If the Sun Dies

Alex’s last post brought to mind the following poem by Ray Bradbury as recounted by Italian journalist by Oriana Fallaci in If the Sun Dies.

“…my father replies that we are made to live here.
We need air to breathe,
water to drink,
we suffocate without air and water:
so why go (into space)?”

“For the same reason
that makes us bring children into the world.

Because we’re afraid of death and darkness,
and because we want to see our image reflected
and perpetuated to immortality.

We don’t want to die,
but death is there,
and because it’s there we give birth to children
who’ll give birth to other children and so on to infinity.

And this way we are handed down to eternity.

Don’t let us forget this:
that the Earth can die, explode,
the Sun can go out, will go out.

And if the Sun dies,
if the Earth dies,
if our race dies,
then so will everything die
that we have done up to that moment.

Homer will die,
Michelangelo will die,
Galileo, Leonardo, Shakespeare, Einstein will die,
all those will die who now are not dead because we are alive,
we are thinking of them,
we are carrying them within us.

And then every single thing, every memory,
will hurtle down into the void with us.

So let us save them,
let us save ourselves.

Let us prepare ourselves to escape,
to continue life
and rebuild our cities on other planets:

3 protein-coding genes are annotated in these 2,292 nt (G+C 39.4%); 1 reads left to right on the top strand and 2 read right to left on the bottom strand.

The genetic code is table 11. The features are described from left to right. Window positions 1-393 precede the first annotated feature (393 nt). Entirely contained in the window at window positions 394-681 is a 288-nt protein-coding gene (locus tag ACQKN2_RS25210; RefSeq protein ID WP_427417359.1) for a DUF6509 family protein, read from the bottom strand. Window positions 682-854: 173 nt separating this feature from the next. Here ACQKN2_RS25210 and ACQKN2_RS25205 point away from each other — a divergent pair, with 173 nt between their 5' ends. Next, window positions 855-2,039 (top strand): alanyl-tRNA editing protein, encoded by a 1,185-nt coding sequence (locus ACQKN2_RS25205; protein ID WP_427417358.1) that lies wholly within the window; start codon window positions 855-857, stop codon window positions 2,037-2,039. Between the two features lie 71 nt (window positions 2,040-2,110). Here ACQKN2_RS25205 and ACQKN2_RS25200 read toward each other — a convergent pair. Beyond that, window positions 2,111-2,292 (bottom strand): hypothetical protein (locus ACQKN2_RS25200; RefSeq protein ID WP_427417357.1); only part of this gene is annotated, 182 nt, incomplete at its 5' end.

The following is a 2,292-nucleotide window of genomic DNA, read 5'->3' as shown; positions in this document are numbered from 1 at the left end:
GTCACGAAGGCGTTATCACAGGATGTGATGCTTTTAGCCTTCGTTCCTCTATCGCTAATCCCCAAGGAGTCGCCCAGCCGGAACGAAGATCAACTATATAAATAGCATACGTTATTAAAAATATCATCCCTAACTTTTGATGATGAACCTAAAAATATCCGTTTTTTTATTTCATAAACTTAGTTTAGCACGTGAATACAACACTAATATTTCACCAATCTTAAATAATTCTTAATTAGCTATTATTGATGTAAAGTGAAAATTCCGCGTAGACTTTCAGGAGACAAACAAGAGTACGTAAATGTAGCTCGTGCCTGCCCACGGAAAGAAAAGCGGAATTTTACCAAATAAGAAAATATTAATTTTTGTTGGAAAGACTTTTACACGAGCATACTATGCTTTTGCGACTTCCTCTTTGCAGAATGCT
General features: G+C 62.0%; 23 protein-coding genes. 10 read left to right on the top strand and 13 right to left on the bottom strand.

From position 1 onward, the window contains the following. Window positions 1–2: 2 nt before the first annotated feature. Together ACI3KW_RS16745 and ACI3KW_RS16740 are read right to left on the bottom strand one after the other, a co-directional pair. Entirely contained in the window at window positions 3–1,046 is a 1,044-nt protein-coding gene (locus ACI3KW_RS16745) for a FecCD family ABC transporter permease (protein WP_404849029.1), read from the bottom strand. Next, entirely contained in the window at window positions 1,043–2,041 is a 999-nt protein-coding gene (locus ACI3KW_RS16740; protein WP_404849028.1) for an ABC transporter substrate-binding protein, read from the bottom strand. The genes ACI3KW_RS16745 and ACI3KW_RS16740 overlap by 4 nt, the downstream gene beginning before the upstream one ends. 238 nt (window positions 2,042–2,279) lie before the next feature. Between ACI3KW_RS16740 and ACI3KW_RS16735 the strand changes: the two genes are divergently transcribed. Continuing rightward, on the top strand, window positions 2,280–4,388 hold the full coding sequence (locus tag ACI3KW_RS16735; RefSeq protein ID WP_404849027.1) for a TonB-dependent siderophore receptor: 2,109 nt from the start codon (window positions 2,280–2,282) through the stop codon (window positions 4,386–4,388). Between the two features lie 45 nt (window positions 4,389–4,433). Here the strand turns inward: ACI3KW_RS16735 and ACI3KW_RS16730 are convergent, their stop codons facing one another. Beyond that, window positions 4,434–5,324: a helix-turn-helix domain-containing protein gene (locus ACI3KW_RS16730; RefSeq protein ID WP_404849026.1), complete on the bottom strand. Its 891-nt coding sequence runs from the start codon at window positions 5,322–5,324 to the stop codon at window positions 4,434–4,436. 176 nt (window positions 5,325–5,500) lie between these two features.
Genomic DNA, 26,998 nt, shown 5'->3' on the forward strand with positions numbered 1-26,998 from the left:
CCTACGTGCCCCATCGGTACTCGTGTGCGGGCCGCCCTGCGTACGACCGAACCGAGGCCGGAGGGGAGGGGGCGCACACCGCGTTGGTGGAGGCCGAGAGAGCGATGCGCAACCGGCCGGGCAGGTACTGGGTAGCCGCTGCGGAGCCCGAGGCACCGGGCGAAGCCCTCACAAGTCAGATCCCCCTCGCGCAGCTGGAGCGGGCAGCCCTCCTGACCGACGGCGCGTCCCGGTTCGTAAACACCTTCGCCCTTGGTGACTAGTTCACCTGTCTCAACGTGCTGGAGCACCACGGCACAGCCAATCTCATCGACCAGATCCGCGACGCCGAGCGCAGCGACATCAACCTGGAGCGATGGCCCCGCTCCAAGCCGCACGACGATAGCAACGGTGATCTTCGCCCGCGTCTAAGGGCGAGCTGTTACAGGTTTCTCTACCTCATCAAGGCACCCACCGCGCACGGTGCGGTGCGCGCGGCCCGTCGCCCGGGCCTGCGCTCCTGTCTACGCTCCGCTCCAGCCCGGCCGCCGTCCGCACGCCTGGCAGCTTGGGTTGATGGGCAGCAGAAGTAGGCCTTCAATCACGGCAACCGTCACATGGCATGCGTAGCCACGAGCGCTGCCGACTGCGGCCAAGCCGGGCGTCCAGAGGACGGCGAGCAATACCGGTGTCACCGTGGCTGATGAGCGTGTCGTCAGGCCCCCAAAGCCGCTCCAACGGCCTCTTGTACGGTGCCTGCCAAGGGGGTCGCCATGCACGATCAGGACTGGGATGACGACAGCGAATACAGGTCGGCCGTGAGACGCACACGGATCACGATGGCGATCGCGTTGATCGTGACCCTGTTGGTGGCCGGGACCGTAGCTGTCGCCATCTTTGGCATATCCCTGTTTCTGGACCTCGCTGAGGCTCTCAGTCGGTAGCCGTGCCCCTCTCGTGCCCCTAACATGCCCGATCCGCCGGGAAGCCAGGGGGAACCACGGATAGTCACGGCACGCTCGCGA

we shall not long be of this Earth!

And if we really fear the darkness,
if we really fight against it,
for the good of all,
let us take our rockets,
let us get well used to the great cold and heat,
the no water,
the no oxygen,
let us become Martians on Mars,
Venusians on Venus,
and when Mars and Venus die,
let us go to the other solar systems,
to Alpha Centauri,
to wherever we manage to go,
and let us forget the Earth.

Let us forget our solar system and our body,
the form it used to have,
let us become no matter what,
balls of fire,
no matter what,
all that matters is that somehow life should continue,
and the knowledge of what we were and what we did and learned:
the knowledge of Homer and Michelangelo,
of Galileo,
of Einstein!

And the gift of life will continue.”

So he said, father. And to me it sounded like a most beautiful prayer..


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